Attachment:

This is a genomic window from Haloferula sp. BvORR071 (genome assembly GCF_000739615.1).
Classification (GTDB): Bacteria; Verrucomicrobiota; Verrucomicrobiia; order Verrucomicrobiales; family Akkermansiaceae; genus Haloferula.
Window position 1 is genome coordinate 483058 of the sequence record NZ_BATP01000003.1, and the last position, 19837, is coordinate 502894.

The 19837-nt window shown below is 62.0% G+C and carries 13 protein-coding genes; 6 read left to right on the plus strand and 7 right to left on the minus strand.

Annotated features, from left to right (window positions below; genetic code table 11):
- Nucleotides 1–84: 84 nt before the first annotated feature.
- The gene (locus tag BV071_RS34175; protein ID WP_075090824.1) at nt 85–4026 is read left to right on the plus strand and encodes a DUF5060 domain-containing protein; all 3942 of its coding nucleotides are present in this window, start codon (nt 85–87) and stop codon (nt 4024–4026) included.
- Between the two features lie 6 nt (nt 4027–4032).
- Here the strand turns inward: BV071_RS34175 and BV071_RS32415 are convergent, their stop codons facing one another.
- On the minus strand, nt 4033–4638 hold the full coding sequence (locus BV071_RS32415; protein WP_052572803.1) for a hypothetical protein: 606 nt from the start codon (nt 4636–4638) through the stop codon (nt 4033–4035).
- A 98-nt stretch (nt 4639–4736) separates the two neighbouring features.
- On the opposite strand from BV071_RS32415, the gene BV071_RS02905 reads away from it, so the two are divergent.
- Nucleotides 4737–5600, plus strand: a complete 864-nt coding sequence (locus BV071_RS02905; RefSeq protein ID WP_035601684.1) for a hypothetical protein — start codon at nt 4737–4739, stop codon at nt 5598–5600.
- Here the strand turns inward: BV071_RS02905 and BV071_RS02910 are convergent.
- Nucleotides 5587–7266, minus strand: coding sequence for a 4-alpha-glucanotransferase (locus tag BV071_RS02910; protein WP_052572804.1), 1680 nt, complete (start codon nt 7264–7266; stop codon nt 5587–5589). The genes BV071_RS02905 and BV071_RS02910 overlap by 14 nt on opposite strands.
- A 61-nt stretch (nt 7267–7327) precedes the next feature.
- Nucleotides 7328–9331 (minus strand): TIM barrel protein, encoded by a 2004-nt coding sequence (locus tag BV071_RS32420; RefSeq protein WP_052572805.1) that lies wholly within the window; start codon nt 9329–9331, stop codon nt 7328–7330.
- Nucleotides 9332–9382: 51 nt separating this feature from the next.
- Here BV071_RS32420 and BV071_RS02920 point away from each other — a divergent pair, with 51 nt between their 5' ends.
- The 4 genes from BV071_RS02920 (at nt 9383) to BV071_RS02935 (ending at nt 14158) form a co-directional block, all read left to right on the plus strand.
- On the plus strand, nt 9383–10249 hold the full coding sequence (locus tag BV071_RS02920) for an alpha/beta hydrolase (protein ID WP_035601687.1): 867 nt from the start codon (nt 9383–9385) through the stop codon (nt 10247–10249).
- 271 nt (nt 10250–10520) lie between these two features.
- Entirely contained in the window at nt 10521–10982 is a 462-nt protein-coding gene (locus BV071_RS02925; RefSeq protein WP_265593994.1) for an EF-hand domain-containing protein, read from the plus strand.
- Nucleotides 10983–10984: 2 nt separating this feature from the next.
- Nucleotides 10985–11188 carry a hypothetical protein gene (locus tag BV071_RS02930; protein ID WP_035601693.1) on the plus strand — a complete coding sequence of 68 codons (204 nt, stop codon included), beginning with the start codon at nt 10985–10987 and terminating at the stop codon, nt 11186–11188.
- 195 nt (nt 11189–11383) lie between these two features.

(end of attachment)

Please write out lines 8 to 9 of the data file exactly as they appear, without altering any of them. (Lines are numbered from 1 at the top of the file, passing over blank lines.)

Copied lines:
- Between the two features lie 6 nt (nt 4027–4032).
- Here the strand turns inward: BV071_RS34175 and BV071_RS32415 are convergent, their stop codons facing one another.